Isle of Palms, S.C.
You wake up each morning to an extraordinary panorama of marshland, tidal creeks and inlets. Background music is provided by pelicans, seagulls, hawks and heron. In this setting, golf becomes a Southern drama and you are a character on an ever-changing stage.
Rhett Butler or Scarlett O’Hara? Hardly. They are gone, as it were, with the wind (besides, they didn’t play golf).
You are the modern man or woman, leading a life that is often too hectic and searching for a delicious escape.
This is not Scotland or Ireland or, for that matter, Kansas. This is South Carolina, where the fabled low country speaks in a soft and seductive voice.
Indeed, if you have faith in golf course ratings, only one state among 50 beats South Carolina in the number of honorees among Golfweek’s 100 best modern courses for 2002. That state is Florida, and its margin over South Carolina is a slim 10-9.
Question: What is the best way to enjoy many of these low country courses and also sample the unique coastal ambience of South Carolina?
Answer: If you really want to play the best courses and, at the same time, rub elbows and bump noggins with the South Carolina environment, try the Charlestonian, a 93-foot motorized mansion on water that answers to almost any name you call it – yacht, ship, boat, vessel, floating hotel, seaworthy bed-and-breakfast, luxury cruiser, floating clubhouse or ugly duckling.
This yacht is ugly, there is no doubt about it. It looks something like a waterborn apartment house. However, for those who have spent time aboard the Charlestonian, the ship is clearly a triumph of function over form. It was built at a cost of some $3.5 million expressly for golfers – to indulge them with fine golf, fine wine, fine food and the finest sights that South Carolina has to offer.
The Charlestonian is the dream-come-true of jewelry magnate Ted Andrae, who lives in Orangeburg, S.C., and has deep Southern roots. His business, Andrae’s Jewelers in Orangeburg, was started by his grandfather in 1888.
Andrae made a fortune after inventing the add-a-bead necklace in the 1970s. Now he has invented the add-a-golf-cruise (OK, he doesn’t call it that). His yacht travels roughly a 200-mile course, using the Intracoastal Waterway from Charleston on the north to Savannah, Ga., on the south.
“The Intracoastal Waterway is not used for tourism like it should be,” Andrae says. “It’s like a highway, and nobody’s putting buses on it.”
Nobody, that is, but Andrae. He built the Charlestonian to cater to golfers, stuffed it full of luxurious accommodations – leather furniture is everywhere. There are two full-service bars, one of them hand-crafted of mahogany. Dinner is served at a formal dining table, and a sitting room includes a surround-sound home theater.
The ship has one master suite with a king-sized bed, plus four state rooms with twin beds. All have private baths. The boat can accommodate 49 passengers for group gatherings, although the main attractions are five-day golf cruises for eight people.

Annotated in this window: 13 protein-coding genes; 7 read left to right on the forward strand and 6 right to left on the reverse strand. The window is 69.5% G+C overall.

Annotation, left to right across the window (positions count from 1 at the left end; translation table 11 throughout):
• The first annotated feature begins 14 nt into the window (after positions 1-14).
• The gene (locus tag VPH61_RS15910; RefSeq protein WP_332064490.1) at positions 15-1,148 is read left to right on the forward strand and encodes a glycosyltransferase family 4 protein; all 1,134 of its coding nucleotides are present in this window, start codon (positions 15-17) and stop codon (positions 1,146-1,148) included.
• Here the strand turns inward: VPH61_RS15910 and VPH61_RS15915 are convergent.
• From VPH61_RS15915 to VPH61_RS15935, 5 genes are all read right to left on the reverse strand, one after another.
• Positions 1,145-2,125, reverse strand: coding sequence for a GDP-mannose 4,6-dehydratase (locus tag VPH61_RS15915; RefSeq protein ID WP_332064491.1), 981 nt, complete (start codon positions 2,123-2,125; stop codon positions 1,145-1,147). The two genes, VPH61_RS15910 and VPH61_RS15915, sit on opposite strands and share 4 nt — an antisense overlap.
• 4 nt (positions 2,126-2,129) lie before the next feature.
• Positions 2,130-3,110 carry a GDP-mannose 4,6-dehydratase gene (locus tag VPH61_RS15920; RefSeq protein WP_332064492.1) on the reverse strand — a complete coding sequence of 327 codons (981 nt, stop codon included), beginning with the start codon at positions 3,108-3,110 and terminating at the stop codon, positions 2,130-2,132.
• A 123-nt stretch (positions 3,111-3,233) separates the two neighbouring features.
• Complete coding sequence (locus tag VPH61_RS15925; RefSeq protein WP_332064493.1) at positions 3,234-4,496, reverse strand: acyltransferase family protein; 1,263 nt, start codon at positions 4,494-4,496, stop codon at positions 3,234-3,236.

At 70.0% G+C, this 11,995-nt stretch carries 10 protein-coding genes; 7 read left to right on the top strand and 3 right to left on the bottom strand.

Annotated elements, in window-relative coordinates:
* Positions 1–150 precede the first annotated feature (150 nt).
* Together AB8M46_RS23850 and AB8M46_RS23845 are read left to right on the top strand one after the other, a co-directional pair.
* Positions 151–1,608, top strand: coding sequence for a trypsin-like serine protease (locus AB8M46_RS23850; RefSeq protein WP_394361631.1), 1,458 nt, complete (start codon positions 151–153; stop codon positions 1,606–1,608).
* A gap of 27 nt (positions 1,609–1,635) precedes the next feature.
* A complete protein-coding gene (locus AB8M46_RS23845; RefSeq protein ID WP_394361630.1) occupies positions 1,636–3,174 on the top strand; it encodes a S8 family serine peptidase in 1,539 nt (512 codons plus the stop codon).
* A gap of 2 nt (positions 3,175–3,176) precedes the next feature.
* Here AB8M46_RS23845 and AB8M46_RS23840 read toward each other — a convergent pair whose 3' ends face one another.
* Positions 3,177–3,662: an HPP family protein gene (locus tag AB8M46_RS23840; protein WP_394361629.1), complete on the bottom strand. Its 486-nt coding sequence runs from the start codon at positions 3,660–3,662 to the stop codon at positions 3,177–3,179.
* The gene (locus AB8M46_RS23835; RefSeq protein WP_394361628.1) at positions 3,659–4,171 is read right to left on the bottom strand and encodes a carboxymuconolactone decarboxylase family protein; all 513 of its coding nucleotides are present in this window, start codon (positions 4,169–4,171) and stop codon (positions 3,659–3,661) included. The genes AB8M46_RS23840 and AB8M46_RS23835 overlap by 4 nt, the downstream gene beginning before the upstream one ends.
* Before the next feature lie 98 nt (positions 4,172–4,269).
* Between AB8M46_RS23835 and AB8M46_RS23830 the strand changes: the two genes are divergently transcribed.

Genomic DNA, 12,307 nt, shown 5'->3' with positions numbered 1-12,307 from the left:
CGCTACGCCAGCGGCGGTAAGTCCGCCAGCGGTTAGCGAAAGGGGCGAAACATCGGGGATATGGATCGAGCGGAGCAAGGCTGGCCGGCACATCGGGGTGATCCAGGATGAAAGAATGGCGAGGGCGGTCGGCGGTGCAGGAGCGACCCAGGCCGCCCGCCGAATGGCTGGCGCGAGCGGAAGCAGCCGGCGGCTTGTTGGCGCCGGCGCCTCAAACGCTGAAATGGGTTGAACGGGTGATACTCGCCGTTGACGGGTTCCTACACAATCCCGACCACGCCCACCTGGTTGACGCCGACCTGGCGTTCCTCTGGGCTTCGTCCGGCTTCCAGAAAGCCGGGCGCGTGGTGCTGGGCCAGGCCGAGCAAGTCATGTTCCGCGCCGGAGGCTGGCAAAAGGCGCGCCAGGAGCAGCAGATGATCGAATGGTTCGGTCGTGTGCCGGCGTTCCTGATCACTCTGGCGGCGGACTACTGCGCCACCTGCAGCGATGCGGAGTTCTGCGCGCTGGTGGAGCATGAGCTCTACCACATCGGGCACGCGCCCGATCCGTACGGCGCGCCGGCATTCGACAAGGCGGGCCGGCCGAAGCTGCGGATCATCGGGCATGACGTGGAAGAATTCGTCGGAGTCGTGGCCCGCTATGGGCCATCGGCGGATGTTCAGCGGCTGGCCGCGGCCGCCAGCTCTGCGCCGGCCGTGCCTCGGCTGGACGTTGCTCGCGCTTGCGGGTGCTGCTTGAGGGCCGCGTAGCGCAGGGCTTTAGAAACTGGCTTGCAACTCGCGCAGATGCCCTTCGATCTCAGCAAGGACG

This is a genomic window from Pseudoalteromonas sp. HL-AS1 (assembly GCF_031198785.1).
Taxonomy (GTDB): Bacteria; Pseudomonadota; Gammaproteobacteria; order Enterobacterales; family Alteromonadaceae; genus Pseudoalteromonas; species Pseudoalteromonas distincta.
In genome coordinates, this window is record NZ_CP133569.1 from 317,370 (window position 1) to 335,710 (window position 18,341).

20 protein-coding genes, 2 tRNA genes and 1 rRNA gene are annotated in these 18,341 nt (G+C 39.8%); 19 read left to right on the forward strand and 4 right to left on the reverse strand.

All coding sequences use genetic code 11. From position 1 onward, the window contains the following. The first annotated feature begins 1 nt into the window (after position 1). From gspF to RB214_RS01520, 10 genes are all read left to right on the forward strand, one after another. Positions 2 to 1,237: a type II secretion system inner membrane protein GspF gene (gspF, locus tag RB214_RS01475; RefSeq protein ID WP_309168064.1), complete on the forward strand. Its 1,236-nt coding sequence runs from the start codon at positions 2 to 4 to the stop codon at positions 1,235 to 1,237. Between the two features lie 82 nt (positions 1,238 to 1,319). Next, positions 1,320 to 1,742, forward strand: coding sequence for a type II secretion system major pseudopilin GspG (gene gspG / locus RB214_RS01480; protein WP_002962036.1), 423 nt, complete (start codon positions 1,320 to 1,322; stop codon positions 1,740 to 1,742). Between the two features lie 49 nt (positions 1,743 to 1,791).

Based at the Isle of Palms outside Charleston, the yacht has several other ports of call as it journeys south along the Intracoastal, including Kiawah Island, Dataw Island, Beaufort, Hilton Head Island and Savannah.
From a golf point of view, perhaps the best thing about these cruises is that the golfers themselves can determine the itinerary. “This is a charter rather than a cruise,” says Pete Wofford, who organizes the golf rounds. “It’s not formally structured like a cruise.”
Some of the courses are resort courses, and others are private. Among the choices are two Pete Dye standards, both rated among Golfweek’s top 25 modern courses – the Ocean Course at Kiawah and Harbour Town Golf Links on Hilton Head.
Other Kiawah Island courses include the River Course (Tom Fazio) and Cassique (Tom Watson’s first solo design in the United States). Fazio’s acclaimed Wild Dunes outside Charleston is another possibility. There is the walking-only Chechessee Creek Club, a traditional hideaway designed by Bill Coore and Ben Crenshaw near Callawassie Island. Additional island beauties such as Dataw Island, Fripp Island and Seabrook Island can be played as well.
Many of these courses can serve as textbooks in the study of their architects. Oldfield, located between Beaufort and Hilton Head, is a wonderful example of the kinder, softer, gentler, highly aesthetic side of Greg Norman, course designer. Bull’s Bay, just north of Charleston, is a perfect example of why Mike Strantz is often considered the most creative architect in American golf.
Accessibility to some of the best private courses in South Carolina is aided by the Charlestonian’s leisurely routine each day. This is not a “get up at the crack of dawn and rush to the course” kind of cruise. Golf is normally played late in the morning or early in the afternoon, when the courses are often less crowded.
A light lunch is available before golf, but the main food attraction is the multi-course dinner after the round, prepared by a chef who travels with the boat. Southern coastal cuisine is a speciality on the Charlestonian, although golfers are encouraged to make requests. The crew also is careful to note special dietary needs of passengers.
How much does all this cost? About $1,000 per person per day for golf trips. This includes everything – state room, food, drink, golf, transportation, tips, taxes, fees.
“I don’t know that you can put a price on this kind of fun and relaxation,” Captain Bob Murray says.
– For more information, call 843-579-9779 or visit http://www.charlestonianyacht.com.